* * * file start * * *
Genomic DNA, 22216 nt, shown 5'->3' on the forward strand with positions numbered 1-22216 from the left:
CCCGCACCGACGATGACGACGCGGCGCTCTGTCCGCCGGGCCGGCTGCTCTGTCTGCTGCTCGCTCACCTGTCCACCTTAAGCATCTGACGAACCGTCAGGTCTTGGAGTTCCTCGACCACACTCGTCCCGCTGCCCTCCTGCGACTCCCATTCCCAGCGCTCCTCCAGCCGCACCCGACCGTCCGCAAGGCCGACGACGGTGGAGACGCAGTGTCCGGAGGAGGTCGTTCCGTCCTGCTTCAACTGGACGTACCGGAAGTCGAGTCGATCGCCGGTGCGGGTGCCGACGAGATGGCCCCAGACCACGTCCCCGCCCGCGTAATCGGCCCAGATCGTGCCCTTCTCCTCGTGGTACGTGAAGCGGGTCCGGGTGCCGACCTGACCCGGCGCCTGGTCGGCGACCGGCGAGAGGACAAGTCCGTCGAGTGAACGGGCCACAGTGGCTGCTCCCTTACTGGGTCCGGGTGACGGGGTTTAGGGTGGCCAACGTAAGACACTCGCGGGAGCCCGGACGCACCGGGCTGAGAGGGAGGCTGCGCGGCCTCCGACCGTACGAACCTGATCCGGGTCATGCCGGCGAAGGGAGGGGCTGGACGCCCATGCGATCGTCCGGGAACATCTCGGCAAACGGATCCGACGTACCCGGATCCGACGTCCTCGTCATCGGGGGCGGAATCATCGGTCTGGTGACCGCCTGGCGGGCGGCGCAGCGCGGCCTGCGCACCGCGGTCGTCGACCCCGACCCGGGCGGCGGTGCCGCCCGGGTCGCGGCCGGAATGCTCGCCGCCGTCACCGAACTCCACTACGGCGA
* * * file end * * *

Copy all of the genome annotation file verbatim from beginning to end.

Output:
Genomic DNA, 22216 nt, shown 5'->3' on the forward strand with positions numbered 1-22216 from the left:
CCCGCACCGACGATGACGACGCGGCGCTCTGTCCGCCGGGCCGGCTGCTCTGTCTGCTGCTCGCTCACCTGTCCACCTTAAGCATCTGACGAACCGTCAGGTCTTGGAGTTCCTCGACCACACTCGTCCCGCTGCCCTCCTGCGACTCCCATTCCCAGCGCTCCTCCAGCCGCACCCGACCGTCCGCAAGGCCGACGACGGTGGAGACGCAGTGTCCGGAGGAGGTCGTTCCGTCCTGCTTCAACTGGACGTACCGGAAGTCGAGTCGATCGCCGGTGCGGGTGCCGACGAGATGGCCCCAGACCACGTCCCCGCCCGCGTAATCGGCCCAGATCGTGCCCTTCTCCTCGTGGTACGTGAAGCGGGTCCGGGTGCCGACCTGACCCGGCGCCTGGTCGGCGACCGGCGAGAGGACAAGTCCGTCGAGTGAACGGGCCACAGTGGCTGCTCCCTTACTGGGTCCGGGTGACGGGGTTTAGGGTGGCCAACGTAAGACACTCGCGGGAGCCCGGACGCACCGGGCTGAGAGGGAGGCTGCGCGGCCTCCGACCGTACGAACCTGATCCGGGTCATGCCGGCGAAGGGAGGGGCTGGACGCCCATGCGATCGTCCGGGAACATCTCGGCAAACGGATCCGACGTACCCGGATCCGACGTCCTCGTCATCGGGGGCGGAATCATCGGTCTGGTGACCGCCTGGCGGGCGGCGCAGCGCGGCCTGCGCACCGCGGTCGTCGACCCCGACCCGGGCGGCGGTGCCGCCCGGGTCGCGGCCGGAATGCTCGCCGCCGTCACCGAACTCCACTACGGCGA